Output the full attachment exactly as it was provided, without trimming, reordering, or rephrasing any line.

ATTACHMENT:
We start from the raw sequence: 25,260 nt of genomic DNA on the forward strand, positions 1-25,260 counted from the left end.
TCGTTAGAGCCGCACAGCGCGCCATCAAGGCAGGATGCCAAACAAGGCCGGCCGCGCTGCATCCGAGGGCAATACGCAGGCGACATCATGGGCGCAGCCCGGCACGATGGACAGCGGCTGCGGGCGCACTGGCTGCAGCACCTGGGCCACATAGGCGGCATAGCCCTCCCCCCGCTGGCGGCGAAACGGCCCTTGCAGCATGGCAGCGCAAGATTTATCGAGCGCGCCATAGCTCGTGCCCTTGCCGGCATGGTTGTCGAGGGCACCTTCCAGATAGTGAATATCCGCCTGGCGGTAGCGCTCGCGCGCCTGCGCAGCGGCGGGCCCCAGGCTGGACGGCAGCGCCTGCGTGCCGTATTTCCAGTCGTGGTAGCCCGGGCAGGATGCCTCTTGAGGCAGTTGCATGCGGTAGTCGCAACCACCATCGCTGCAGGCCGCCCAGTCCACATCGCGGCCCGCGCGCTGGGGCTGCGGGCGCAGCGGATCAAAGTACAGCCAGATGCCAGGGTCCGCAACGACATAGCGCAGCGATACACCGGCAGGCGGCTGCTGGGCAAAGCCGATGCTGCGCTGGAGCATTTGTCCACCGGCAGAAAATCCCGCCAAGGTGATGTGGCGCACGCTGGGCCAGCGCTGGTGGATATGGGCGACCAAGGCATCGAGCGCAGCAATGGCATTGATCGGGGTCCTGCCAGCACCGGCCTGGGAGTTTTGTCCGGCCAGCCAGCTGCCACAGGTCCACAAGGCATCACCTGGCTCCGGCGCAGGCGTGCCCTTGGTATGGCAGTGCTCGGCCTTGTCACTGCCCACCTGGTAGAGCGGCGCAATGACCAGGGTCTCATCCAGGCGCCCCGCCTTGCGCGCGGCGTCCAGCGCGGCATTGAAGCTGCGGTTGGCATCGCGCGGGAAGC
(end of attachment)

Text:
We start from the raw sequence: 25,260 nt of genomic DNA on the forward strand, positions 1-25,260 counted from the left end.
TCGTTAGAGCCGCACAGCGCGCCATCAAGGCAGGATGCCAAACAAGGCCGGCCGCGCTGCATCCGAGGGCAATACGCAGGCGACATCATGGGCGCAGCCCGGCACGATGGACAGCGGCTGCGGGCGCACTGGCTGCAGCACCTGGGCCACATAGGCGGCATAGCCCTCCCCCCGCTGGCGGCGAAACGGCCCTTGCAGCATGGCAGCGCAAGATTTATCGAGCGCGCCATAGCTCGTGCCCTTGCCGGCATGGTTGTCGAGGGCACCTTCCAGATAGTGAATATCCGCCTGGCGGTAGCGCTCGCGCGCCTGCGCAGCGGCGGGCCCCAGGCTGGACGGCAGCGCCTGCGTGCCGTATTTCCAGTCGTGGTAGCCCGGGCAGGATGCCTCTTGAGGCAGTTGCATGCGGTAGTCGCAACCACCATCGCTGCAGGCCGCCCAGTCCACATCGCGGCCCGCGCGCTGGGGCTGCGGGCGCAGCGGATCAAAGTACAGCCAGATGCCAGGGTCCGCAACGACATAGCGCAGCGATACACCGGCAGGCGGCTGCTGGGCAAAGCCGATGCTGCGCTGGAGCATTTGTCCACCGGCAGAAAATCCCGCCAAGGTGATGTGGCGCACGCTGGGCCAGCGCTGGTGGATATGGGCGACCAAGGCATCGAGCGCAGCAATGGCATTGATCGGGGTCCTGCCAGCACCGGCCTGGGAGTTTTGTCCGGCCAGCCAGCTGCCACAGGTCCACAAGGCATCACCTGGCTCCGGCGCAGGCGTGCCCTTGGTATGGCAGTGCTCGGCCTTGTCACTGCCCACCTGGTAGAGCGGCGCAATGACCAGGGTCTCATCCAGGCGCCCCGCCTTGCGCGCGGCGTCCAGCGCGGCATTGAAGCTGCGGTTGGCATCGCGCGGGAAGC